Cities need sustainable goods delivery plans

UPS
SF Express couriers loading packages in a van.

Executing logistics operations can seem boring to those not directly involved: When it works, it is boring. Goods are picked (from fields or warehouse shelves), packaged, shipped and delivered to the loading docks of a business or a person's front door. When clicking the infamous e-commerce "buy" button, most people don’t think about what has to happen next.

At least they don’t think about it until they’re stuck behind a delivery truck that’s double-parked on a city street while the driver unloads crates of vegetables for tonight’s two-star meal or carries packages into an apartment building. While sitting in a single passenger vehicle and fuming at a branded roadblock, drivers rarely connect the dots between their expectations and what it takes to meet them.

Many cities have developed strategies to move people more efficiently and safely within the urban environment. Much less attention has been paid to the importance of delivering goods to people at work and home. While conducting a recent research project, the GreenBiz Research team learned that city leaders need to broaden their perspective to understand the tradeoffs involved in moving people, as well as the goods and services they require, when planning for a healthy, safe and equitable urban environment.

Battling pollution and congestion

GreenBiz recently partnered with UPS to conduct research that formed the basis of a new report, "The Road to Sustainable Urban Logistics (PDF)." To understand the driving forces behind efforts to make urban logistics more sustainable, we interviewed city leaders, academics, fleet operators, nonprofits, retail organizations and other subject matter experts.

We also collected more than 600 responses from the sustainable business leaders who make up the GreenBiz Intelligence Panel. When we asked the panel to name the top two issues that businesses are concerned about in the urban environment, it wasn’t a surprise that 58 percent identified air quality and 53 percent noted traffic congestion. Many cities have concentrated on personal transportation and the mass transit solutions designed to alleviate these issues, and those efforts are showing some results.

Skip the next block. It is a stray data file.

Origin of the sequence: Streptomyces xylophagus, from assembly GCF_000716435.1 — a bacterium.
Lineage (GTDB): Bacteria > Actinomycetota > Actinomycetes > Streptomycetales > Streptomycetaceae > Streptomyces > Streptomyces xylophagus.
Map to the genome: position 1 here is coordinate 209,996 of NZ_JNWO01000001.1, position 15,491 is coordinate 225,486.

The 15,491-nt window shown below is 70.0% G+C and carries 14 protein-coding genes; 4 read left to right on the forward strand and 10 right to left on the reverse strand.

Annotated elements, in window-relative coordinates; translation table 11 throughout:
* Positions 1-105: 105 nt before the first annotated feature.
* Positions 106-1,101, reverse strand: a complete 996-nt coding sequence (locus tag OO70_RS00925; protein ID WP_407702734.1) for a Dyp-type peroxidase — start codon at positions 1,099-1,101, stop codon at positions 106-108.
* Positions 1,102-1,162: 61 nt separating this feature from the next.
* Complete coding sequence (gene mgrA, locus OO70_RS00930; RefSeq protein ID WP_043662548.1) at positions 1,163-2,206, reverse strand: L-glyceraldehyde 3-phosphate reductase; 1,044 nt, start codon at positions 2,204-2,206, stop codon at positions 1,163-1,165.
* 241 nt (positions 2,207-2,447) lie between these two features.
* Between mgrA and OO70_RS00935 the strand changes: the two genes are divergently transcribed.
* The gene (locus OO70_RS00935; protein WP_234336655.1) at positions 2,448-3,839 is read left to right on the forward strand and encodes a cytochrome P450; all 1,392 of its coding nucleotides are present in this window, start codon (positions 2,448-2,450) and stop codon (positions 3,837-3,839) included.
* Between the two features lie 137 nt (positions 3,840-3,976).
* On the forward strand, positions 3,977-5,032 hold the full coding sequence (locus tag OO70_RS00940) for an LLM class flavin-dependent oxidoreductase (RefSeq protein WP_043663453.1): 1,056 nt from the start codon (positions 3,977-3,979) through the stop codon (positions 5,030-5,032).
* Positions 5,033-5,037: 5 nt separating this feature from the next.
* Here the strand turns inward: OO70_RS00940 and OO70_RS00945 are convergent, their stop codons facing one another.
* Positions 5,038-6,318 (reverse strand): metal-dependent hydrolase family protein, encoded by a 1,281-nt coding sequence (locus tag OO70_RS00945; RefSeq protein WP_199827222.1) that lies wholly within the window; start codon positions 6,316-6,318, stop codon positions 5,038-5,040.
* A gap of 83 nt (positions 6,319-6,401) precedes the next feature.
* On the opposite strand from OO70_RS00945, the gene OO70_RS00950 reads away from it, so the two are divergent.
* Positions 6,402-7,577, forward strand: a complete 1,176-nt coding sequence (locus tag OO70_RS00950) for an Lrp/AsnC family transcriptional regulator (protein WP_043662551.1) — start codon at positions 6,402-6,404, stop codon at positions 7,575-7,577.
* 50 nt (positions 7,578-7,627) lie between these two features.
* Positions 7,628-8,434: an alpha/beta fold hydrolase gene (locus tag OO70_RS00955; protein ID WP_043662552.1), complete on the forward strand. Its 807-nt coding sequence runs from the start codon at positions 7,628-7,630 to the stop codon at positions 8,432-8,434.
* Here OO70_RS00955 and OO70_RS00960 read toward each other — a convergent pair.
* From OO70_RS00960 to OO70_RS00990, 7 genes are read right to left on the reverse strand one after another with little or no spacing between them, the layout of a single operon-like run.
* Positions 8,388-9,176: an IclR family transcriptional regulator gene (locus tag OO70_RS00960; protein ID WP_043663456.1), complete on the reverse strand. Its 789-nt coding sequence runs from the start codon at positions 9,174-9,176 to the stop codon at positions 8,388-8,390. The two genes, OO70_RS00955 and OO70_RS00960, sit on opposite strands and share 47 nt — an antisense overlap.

What was surprising is how few cities have developed goods movement plans. During our research, we talked with Anne Goodchild, director of the Urban Freight Lab at the University of Washington. She told us that most cities do not have a freight plan. "They have a transportation plan, a bike master plan, a transit master plan. But freight has not been something cities have been planning for," she said.

Businesses already see this as an issue: 95 percent of those surveyed by GreenBiz recognized the business challenges that freight poses in growing cities. Our survey respondents identified the biggest barriers to more efficient and sustainable urban logistics as insufficient collaboration across sectors (65 percent) and lack of critical infrastructure (64 percent). Our research also shows that there is a way to navigate toward an urban environment with reduced congestion, better air quality, enhanced safety and greater mobility access resulting in a better urban experience and a healthier quality of life.

The future is data-driven and collaborative

Problems can arise for cities that implement initiatives without considering an overall freight and logistics plan. It is imperative that planners capture the data and use tools that can help plan for a more sustainable infrastructure for goods transport and delivery. There are too many examples of initiatives that resulted in greater congestion because they were based on faulty assumptions.

According to Goodchild, "What happens in the absence of data is that cities come up with ideas and then implement them without a lot of participation from the private sector, or without a lot of insight into what the impact will be." This points to the important role that businesses, and especially logistics providers, can play in improving the quality of the urban environment.

Logistics companies are staffed with industrial engineers who seek to optimize delivery routes far more granularly than just applying a "no left turns" strategy. These firms partner with research institutions such as University of Washington’s Urban Freight Lab and MIT’s Megacities Logistics Lab. Along with non-profits such as the Rocky Mountain Institute and the World Resources Institute (WRI), this collection of organizations can bring on-the-ground experience and global expertise to address a particular city’s unique urban landscape.

When asked which stakeholders should be engaged to address congestion and other mobility-related issues in urban environments, our survey respondents answered that, in essence, everyone should have a seat at the table.

When we talked with Ani Dasgupta, global director of the Ross Center for Sustainable Cities at WRI, he shared how his organization "often finds that even inside a city administration, different departments are not talking to each other as much as they should. This is why it is important to bring cities and businesses and communities and civil society together."

By partnering with natural conveners such as academic labs and NGOs, becoming more data-driven in analyzing the unique constraints in their city and the impact of new technologies and solutions, and engaging and educating a wide range of stakeholders, urban leaders can help make goods delivery boring once again.